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If you have a medical emergency such as loss of consciousness, profuse bleeding or any other emergency condition please call an ambulance for the patient.
Other non-emergency medical advice can be sought from one of our doctors. Our network of medical professionals from around the country are second to none.
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In their reply, the Doctor will provide you with all the appropriate medical advice you need, and will guide you as you choose the appropriate course of action. Remember, this can all be done from the comfort of your home. You don’t have to make repeated calls at the crack of dawn only to be told that all appointments have been taken. No more sitting in the waiting room for hours just to get some basic information from your doctor. It also saves you from the fate of “Dr Google” – self-diagnosis via pages of confusing and contradictory online information.
Expert-answers.com gives you the advice you need and offer advice on the right treatment for you.
Here are some of the most common ailments we get asked about. Always seek medical help for an emergency.
How do I clean a wound?
It’s important to clean a wound before applying a plaster or dressing to reduce the risk of infection
For more heavy bleeding apply pressure to the area. If an arm or leg is affected, raise it above heart level if possible.
Follow these steps:
wash and dry your hands thoroughly
wear disposable gloves if available
if treating someone else, tell them what you’re doing and make sure they’re sitting or lying down
don’t try to remove anything embedded in the wound – seek medical advice (see below)
rinse the wound under running tap water for 5 to 10 minutes
soak a gauze pad or cloth in saline solution or tap water, or use an alcohol-free wipe, and gently dab or wipe the skin with it – don’t use antiseptic as this may damage the skin
gently pat the area dry using a clean towel or pad of tissues, but nothing fluffy such as a cotton wool ball – strands of material can get stuck to the wound
apply a sterile dressing, such as a non-adhesive pad with a bandage, or a plaster – use a waterproof dressing if available
if blood soaks through the dressing, leave it in place and add another dressing, and continue to apply pressure on the wound
When to seek medical advice
Visit your nearest urgent treatment centre, or call NHS 111 if the wound:
does not stop bleeding
is very large or very deep
has dirt or something embedded in it
is too painful for you to successfully clean
is near to a major blood vessel or joint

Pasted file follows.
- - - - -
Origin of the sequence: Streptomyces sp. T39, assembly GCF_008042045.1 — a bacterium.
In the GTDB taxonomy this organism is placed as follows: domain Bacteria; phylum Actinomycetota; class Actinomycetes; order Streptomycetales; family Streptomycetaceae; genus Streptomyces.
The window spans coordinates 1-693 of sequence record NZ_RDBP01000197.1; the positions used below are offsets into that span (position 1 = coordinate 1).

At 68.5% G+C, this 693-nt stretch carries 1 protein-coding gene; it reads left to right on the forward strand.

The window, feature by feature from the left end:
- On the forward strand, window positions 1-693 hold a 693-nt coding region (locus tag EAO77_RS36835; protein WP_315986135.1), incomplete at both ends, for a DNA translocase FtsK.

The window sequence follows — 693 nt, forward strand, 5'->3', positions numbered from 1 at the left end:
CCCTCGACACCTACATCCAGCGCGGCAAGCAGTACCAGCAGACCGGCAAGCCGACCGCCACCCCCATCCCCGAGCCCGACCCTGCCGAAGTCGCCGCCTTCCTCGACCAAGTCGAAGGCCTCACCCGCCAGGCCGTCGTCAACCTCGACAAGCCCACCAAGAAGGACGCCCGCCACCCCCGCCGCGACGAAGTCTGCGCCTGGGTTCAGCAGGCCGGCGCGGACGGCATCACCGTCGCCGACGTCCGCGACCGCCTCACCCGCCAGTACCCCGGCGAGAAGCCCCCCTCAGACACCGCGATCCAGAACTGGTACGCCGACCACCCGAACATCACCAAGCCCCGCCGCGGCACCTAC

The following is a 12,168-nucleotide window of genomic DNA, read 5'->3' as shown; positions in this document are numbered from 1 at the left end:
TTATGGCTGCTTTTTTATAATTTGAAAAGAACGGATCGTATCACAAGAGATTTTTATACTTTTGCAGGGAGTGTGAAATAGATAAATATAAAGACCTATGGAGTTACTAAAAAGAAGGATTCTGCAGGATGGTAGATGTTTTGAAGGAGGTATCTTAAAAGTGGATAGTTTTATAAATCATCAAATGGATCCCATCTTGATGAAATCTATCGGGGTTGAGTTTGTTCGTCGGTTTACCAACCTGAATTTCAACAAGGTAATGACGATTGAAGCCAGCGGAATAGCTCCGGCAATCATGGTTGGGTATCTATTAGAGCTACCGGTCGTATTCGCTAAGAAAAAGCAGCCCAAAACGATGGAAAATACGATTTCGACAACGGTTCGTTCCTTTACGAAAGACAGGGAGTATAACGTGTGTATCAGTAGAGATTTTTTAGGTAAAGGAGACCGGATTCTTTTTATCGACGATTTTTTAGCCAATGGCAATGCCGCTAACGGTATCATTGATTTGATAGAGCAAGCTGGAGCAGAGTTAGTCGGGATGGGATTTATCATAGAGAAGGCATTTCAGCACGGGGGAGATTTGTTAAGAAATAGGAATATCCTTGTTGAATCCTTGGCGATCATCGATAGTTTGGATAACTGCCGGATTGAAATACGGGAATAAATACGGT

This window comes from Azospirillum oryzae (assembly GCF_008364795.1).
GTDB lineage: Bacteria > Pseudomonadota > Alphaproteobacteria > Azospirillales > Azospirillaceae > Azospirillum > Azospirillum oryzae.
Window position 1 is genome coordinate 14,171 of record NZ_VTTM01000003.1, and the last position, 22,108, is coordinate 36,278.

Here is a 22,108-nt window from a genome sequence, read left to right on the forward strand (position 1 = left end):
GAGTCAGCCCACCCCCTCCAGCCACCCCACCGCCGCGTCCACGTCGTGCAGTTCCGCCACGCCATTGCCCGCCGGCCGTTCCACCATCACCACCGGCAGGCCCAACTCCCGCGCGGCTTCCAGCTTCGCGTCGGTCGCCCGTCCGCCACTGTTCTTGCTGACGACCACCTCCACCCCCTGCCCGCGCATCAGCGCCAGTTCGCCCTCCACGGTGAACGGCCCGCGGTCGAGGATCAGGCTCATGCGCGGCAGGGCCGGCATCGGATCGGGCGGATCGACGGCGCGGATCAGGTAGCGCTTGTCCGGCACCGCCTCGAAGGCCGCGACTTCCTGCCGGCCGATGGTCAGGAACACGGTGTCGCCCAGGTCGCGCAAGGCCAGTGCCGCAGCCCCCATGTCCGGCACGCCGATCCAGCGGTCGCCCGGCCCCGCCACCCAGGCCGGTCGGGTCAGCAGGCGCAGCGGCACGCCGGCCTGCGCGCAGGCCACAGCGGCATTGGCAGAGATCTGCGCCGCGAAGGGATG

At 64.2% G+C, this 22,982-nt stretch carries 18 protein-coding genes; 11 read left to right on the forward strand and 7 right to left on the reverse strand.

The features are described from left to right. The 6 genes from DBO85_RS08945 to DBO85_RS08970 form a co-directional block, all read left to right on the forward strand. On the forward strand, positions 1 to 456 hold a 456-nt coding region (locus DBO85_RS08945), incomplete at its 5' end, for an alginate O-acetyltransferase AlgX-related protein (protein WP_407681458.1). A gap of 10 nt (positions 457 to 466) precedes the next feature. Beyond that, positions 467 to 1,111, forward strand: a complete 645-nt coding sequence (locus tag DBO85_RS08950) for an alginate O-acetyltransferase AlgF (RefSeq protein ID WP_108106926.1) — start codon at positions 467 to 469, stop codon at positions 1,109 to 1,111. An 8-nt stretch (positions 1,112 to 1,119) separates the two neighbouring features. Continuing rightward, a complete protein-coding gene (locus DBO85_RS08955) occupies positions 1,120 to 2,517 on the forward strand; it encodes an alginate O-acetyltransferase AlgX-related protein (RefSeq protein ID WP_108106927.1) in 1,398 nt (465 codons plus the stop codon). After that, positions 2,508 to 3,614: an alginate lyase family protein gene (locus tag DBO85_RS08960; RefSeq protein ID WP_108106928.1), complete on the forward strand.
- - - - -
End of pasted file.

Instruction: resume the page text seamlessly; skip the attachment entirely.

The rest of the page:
becomes red and swollen or has pus coming out – it may be infected
was caused by a bite – all animal and human bites need medical attention
How do I know if I’ve broken a bone?
The 3 most common signs of a broken bone (also known as a fracture) are:
However, it can sometimes be difficult to tell whether a bone is broken if it is not out of its normal position.
If you’ve broken a bone:
you may hear or feel a snap or a grinding noise as the injury happens
there may be swelling, bruising or tenderness around the injured area
you may feel pain when you put weight on the injury, touch it, press it, or move it
the injured part may look deformed – in severe breaks, the broken bone may be poking through the skin
You may also feel faint, dizzy or sick as a result of the shock of breaking a bone.
If the break is small or it’s just a crack, you may not feel much pain or even realise that you’ve broken a bone.
Get medical help as soon as possible if you think you’ve broken a bone.
Do I need a tetanus vaccine after an accident or injury?
You may need a tetanus vaccine if you have broken the skin and your tetanus vaccinations are not up to date. Tetanus is a serious but rare condition that can be fatal if untreated.
See a GP or contact NHS 111 if you’re concerned about a wound, particularly if:
the wound is deep
the wound contains dirt or a foreign object
you have not been fully vaccinated against tetanus
you’re not sure whether you have been fully vaccinated against tetanus
Go to your nearest A&E department immediately, or call 999 for an ambulance if you develop severe muscle stiffness or spasms.
Tetanus-prone wounds are described as:
wounds or burns that need surgery, but where surgery cannot be performed within 24 hours
wounds or burns where a significant amount of tissue has been removed, or puncture-type injuries such as animal bites, particularly if they have had contact with soil or manure
wounds containing any substance that should not be there, such as dust or dirt (foreign bodies)
serious fractures where the bone is exposed and prone to infection (compound fractures)
wounds and burns in people who have systemic sepsis, a fall in blood pressure resulting from a serious bacterial infection
If you have a tetanus-prone wound and it’s considered to be high risk, treatment with tetanus immunoglobulin is recommended.
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